Symptoms of PAD
• Muscle cramps in the calves, hips or thighs, when climbing stairs, exercising or walking is the first indication of peripheral artery disease. This pain decreases once the activity ceases. This cramping is referred to as intermittent claudication. It is the body's way of letting the individual know more blood flow is required.
• Symptoms of advanced peripheral arterial disease include chronic leg pain, sores on the feet or toes that will not heal, gangrene, or a decrease in temperature in the affected limb. Severe blockage can also cause numbness of the arms or legs and muscles may actually atrophy. The appendages may also turn blue and it can be difficult to find a pulse. Other rarer symptoms include a decrease in growth of the nails and hair on the PAD limb.
• With peripheral artery disease that actually blocks the lower aorta both legs can experience pain, numbness or a decrease in temperature. In less severe cases pain can occur alternately in the thighs and buttocks. The legs may also be pale or feel cool to the touch. Men may experience erectile dysfunction. This group of symptoms is called Lerich Syndrome.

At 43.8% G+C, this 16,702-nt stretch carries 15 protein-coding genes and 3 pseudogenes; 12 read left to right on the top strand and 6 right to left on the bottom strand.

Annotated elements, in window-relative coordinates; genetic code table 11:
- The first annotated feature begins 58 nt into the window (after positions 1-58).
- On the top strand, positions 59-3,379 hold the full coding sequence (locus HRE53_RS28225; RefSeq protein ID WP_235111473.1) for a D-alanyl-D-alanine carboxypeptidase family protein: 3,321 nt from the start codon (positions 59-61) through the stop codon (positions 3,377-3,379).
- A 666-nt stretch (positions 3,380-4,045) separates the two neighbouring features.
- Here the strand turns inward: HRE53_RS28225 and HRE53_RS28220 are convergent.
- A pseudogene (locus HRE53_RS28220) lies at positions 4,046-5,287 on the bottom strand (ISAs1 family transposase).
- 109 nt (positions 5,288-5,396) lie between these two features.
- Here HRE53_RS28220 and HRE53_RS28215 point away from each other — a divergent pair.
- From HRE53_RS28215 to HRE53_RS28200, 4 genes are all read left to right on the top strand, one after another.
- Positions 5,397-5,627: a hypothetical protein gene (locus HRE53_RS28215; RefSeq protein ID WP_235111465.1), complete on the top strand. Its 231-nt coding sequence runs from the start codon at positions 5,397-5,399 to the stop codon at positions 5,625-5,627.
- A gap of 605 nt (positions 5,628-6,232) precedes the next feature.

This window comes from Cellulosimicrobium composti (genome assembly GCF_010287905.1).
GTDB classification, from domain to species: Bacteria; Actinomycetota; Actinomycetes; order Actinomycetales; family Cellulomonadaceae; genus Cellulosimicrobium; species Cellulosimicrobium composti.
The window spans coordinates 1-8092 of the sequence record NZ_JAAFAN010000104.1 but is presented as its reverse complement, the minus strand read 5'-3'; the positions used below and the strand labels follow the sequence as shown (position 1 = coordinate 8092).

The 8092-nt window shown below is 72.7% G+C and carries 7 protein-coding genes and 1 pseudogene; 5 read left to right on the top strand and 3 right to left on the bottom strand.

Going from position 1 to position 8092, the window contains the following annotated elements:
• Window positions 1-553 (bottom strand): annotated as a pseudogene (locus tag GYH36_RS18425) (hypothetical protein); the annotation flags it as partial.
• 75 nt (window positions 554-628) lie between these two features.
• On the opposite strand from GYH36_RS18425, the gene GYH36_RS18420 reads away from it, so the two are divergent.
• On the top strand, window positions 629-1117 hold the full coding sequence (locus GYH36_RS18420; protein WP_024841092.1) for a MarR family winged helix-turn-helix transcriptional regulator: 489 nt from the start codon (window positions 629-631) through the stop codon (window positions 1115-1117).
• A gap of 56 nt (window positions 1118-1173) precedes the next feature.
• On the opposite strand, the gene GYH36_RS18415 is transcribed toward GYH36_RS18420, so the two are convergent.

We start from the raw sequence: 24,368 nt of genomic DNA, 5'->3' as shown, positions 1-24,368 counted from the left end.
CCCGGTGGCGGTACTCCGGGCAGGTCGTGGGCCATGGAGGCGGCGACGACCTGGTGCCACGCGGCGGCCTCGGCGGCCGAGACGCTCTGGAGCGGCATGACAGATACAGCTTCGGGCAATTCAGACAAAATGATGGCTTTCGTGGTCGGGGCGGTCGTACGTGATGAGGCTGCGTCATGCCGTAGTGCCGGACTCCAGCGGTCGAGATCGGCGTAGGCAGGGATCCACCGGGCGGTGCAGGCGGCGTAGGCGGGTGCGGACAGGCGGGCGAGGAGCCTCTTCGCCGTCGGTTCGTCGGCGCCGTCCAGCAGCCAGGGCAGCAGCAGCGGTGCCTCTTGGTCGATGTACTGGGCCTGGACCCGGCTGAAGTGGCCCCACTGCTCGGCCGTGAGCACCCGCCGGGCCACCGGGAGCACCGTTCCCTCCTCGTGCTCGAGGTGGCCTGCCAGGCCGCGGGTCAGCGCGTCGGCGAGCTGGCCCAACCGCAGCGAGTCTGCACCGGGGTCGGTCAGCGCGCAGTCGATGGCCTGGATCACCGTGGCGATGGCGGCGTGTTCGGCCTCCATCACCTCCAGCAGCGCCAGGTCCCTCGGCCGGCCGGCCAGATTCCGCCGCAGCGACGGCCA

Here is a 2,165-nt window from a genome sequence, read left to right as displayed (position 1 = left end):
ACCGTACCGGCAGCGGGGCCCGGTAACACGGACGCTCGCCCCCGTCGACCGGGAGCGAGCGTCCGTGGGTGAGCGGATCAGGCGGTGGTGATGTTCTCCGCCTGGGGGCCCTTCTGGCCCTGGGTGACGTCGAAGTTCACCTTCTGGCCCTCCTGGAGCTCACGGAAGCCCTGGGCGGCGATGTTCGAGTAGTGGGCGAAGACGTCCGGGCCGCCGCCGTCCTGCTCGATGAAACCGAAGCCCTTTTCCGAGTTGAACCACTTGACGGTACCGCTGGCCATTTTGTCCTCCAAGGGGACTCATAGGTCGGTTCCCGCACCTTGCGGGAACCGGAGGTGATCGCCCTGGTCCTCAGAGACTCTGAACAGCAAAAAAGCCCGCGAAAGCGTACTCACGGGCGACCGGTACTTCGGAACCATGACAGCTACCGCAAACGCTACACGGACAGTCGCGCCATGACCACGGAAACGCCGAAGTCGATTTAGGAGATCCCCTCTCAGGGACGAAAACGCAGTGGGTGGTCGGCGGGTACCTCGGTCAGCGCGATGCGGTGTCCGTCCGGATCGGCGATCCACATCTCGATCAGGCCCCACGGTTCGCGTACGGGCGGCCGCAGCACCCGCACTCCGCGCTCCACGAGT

• Narrowing of the arteries of the kidney will usually display no symptoms but severe blockage can result in renal failure with sudden side pain and blood in the urine.
• The superior mesenteric artery that supplies the gut can also narrow or become blocked. Vomiting and a sudden need for a bowel movement are initial symptoms. Acute abdominal pain will occur in severe cases. With only a slight narrowing of this artery pain occurs around 45 minutes after a meal because this is when the intestine requires more blood to aid digestion. As a result the patient may refuse to eat and this can lead to weight loss.
• Narrowing or blockage of the arteries to the liver and spleen can cause damage to each organ but there are rarely symptoms